In its ADO 16 application, the mechanical and hydraulic layout was carefully designed to allow the rate of displacement to vary according to speed and load, providing an element of progressive rate springing. Furthermore, owing to these progressive effects, in conjunction with the variable flow through the connecting pipes, pitch and bounce were minimised, while cornering forces caused the opposed side displacers to act against downward forces, reducing the tendency to roll. Further aiding road behaviour was the fitment of twin anti-pitch torsion bars anchored to the rear trailing arms and rear subframe. Additionally, a conventional rear anti-roll bar was also fitted, to balance the front-rear roll couple and limit excess understeer.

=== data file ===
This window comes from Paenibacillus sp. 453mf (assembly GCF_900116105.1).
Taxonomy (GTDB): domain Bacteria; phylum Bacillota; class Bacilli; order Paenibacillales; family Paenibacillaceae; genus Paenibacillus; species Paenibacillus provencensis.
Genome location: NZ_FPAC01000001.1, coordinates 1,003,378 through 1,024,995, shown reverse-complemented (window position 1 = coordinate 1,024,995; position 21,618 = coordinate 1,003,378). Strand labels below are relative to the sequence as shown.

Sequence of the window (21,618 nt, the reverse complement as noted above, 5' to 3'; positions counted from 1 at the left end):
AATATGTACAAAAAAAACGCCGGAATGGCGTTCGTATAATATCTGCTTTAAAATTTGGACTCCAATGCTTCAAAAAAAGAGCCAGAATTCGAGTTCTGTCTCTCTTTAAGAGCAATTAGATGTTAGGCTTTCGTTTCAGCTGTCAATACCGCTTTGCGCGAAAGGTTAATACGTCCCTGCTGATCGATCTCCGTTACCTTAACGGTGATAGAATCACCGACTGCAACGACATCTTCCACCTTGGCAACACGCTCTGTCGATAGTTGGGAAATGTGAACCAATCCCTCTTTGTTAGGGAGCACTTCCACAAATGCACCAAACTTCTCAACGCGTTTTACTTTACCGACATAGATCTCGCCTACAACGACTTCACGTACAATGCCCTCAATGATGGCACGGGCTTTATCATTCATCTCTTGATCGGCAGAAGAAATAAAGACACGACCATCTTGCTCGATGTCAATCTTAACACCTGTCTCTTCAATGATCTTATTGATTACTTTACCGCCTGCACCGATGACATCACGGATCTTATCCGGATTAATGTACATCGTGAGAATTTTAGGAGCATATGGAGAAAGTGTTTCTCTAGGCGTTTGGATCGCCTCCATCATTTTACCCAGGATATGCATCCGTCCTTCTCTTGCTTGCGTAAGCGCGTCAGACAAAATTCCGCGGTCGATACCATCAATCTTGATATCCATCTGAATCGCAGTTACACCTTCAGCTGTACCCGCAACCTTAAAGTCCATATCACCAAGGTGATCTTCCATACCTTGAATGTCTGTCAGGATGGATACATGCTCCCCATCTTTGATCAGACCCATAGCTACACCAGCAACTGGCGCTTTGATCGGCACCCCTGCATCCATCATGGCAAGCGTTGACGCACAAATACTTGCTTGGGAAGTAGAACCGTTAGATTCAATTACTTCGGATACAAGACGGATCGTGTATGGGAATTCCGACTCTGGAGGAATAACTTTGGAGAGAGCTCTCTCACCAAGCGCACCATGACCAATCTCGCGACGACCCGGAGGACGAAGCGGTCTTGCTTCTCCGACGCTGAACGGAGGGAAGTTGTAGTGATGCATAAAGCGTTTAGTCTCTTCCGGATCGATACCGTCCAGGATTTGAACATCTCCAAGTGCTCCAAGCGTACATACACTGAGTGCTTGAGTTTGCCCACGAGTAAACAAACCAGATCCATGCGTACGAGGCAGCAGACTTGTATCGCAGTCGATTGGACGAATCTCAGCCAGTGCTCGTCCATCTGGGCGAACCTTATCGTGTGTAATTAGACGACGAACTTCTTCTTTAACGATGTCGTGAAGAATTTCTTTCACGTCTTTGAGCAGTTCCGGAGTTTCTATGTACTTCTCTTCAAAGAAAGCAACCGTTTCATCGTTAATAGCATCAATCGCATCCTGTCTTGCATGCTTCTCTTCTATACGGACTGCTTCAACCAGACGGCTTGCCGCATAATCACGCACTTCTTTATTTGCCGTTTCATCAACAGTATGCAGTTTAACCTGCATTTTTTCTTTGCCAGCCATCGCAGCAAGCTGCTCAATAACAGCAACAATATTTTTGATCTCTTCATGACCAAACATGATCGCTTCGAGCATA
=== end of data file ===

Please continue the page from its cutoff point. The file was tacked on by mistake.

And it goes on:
BMC’s new Technical Director outlined the 1100’s hydrolastic principles thus: “Our suspension is much stiffer [than Citroën’s], and though we don’t make any great claims for it being super comfortable, our compromise has let us put what we think is a very good system into a cheap car. We were not trying to build a DS 19; this car is a compromise“.
In their August 1962 test report, Autocar were lavish in their praise for the 1100’s hydrolastic set up. While they found that the car was not entirely free from pitch effects on undulating surfaces, they reported that on really poor roads, like pavé for instance, that not only its ride comfort, but the car’s controllability in such conditions was “extraordinary“. The test team also noted that the “extremely small degree of roll during fast cornering” was “almost uncanny“.